Mon, December 22, 2008
Business > Economy

China cuts benchmark interest rate by 27 basis points

2008-12-22 12:02:48 GMT2008-12-22 20:02:48 (Beijing Time)  China Daily

A bike rider passes the People's Bank of China, China's central bank, in Beijing in this file photo. The central bank slashed the lending and deposit rates by 0.27 percentage points as of Dec 23 as the latest move to stimulate economy. [Asianewsphoto]

China announced on Monday that the benchmark interest rate will be cut by 27 basis points along with the reserve requirement ratio, which will be dropped by half a percentage point to stimulate economic growth.

The interest rate cuts will come into effect from Dec 23. After the adjustment, the one-year lending rate will be 5.31 percent while the one-year deposit rate will be 2.25 percent. The reserve requirement, which refers to the proportion of money commercial banks must hold in reserves, will be 13.5 percent for large banks.

It is the fifth time China has cut its interest rates since September. In November, the central bank cut the interest rate by 108 basis points, the biggest cut in 11 years.

Dong Xian'an, macroeconomic analyst of China Southwest Securities, said the combined interest rate and reserve requirement ratio cut will be more effective in helping stabilize domestic demand.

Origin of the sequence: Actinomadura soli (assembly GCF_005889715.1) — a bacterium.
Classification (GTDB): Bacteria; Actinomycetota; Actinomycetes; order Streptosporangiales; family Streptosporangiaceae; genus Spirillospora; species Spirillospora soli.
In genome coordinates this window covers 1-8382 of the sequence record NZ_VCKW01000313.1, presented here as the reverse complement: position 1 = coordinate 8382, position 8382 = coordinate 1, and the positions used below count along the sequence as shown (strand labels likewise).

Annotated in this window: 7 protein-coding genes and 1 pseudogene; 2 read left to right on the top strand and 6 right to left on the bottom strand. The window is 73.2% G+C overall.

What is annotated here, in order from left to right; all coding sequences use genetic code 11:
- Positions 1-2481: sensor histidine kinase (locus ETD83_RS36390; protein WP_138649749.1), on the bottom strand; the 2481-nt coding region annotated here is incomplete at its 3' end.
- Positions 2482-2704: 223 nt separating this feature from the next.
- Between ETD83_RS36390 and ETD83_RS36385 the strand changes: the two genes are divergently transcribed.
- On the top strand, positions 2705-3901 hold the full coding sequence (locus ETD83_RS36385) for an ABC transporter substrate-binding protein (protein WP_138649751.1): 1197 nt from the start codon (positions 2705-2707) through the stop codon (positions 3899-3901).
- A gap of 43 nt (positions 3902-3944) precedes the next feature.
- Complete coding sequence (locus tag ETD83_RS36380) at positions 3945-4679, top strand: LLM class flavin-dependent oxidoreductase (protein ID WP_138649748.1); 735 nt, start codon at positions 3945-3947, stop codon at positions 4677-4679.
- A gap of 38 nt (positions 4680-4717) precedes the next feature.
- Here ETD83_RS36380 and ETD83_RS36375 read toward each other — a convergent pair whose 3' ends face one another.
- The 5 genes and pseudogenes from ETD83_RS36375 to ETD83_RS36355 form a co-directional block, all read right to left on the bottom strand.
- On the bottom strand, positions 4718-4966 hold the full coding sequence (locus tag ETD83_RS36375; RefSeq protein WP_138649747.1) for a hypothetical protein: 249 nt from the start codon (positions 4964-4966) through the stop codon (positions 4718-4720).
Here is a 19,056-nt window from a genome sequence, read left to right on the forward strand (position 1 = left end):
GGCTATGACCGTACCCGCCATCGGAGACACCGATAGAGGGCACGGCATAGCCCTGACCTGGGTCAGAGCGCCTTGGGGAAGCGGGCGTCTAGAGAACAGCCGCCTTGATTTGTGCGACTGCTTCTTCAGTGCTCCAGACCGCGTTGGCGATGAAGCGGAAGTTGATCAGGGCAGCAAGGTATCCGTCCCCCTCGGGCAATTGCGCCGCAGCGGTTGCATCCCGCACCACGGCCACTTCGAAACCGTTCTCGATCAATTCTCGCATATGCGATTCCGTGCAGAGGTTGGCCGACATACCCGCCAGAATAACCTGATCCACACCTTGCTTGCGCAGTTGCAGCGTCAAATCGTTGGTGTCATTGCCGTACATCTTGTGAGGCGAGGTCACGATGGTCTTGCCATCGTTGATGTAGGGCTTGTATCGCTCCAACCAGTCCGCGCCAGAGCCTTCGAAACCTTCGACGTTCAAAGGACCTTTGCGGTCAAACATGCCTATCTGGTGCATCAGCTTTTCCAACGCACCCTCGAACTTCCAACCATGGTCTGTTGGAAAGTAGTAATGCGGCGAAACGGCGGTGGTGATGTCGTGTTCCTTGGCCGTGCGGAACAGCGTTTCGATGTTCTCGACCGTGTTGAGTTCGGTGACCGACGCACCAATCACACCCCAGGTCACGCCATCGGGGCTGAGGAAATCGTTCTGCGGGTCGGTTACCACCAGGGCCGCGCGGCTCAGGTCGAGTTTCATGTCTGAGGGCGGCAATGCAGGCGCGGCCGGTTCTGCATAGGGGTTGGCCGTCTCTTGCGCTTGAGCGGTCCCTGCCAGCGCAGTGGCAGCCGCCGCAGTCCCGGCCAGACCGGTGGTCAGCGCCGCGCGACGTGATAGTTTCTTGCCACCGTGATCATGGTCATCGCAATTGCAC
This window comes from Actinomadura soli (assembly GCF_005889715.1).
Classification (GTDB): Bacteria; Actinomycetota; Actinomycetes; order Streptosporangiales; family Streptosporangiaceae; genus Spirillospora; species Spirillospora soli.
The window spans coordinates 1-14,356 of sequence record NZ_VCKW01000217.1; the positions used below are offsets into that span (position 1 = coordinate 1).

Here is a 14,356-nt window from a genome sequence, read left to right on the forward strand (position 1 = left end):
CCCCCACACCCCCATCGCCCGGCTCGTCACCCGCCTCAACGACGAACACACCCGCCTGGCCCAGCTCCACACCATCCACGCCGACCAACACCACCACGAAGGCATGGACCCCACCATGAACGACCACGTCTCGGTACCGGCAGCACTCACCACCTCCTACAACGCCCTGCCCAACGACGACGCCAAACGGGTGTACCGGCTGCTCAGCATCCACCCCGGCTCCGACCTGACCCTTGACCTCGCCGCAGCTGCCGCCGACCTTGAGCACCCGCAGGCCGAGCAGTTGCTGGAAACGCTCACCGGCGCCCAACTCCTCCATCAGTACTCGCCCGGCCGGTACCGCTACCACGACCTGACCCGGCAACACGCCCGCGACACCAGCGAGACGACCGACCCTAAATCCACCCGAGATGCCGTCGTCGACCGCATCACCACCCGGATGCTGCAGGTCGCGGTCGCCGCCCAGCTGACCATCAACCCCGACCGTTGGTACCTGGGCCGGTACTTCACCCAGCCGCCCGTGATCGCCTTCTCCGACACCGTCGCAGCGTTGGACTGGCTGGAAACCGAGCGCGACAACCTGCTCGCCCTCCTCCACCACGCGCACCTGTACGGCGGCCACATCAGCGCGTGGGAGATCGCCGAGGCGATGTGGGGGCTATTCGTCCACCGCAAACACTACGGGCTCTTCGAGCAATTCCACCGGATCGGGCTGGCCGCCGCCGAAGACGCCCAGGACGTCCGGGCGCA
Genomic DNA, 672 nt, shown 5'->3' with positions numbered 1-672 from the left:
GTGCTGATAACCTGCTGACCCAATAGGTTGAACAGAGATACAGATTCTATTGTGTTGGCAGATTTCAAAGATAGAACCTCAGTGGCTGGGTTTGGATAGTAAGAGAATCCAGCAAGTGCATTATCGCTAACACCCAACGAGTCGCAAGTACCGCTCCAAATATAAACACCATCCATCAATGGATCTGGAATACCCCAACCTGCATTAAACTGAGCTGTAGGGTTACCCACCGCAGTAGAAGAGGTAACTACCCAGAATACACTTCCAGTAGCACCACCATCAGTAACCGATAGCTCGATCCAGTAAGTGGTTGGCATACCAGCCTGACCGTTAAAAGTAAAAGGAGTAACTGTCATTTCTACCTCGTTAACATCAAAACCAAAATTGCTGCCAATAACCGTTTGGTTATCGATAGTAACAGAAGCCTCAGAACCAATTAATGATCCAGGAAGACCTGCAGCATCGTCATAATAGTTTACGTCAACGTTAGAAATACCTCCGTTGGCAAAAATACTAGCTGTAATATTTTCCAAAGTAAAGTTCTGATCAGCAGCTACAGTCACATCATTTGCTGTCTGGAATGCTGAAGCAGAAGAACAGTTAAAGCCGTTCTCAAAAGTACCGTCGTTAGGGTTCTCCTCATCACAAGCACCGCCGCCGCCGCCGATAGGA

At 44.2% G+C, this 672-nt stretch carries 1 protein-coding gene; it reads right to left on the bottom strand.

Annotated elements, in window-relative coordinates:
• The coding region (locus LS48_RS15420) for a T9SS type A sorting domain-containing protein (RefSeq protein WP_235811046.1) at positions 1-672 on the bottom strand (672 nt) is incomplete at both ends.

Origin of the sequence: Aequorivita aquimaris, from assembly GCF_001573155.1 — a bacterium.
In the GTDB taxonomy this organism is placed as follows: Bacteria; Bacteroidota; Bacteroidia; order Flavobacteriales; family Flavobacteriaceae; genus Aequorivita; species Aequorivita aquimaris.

China's exports dropped by 2.2 percent year-on-year in November while year-on-year industrial output growth slowed to 5.4 percent from 8.2 percent in October. Its GDP growth slowed to 9 percent in the third quarter of this year, the fifth quarter that has recorded a drop. Many economists forecast that the year-on-year GDP growth in the fourth quarter could be below 8 percent.

China released its $586 billion economic stimulus plan in November and this month the Central Economic Work Conference vowed to take further measures to stabilize the economy.

The World Bank forecasted that China's GDP growth could be as low as 7.5 percent next year. Many economist expect that it could be around 8 percent, depending on the effect of the government's stimulus policies.

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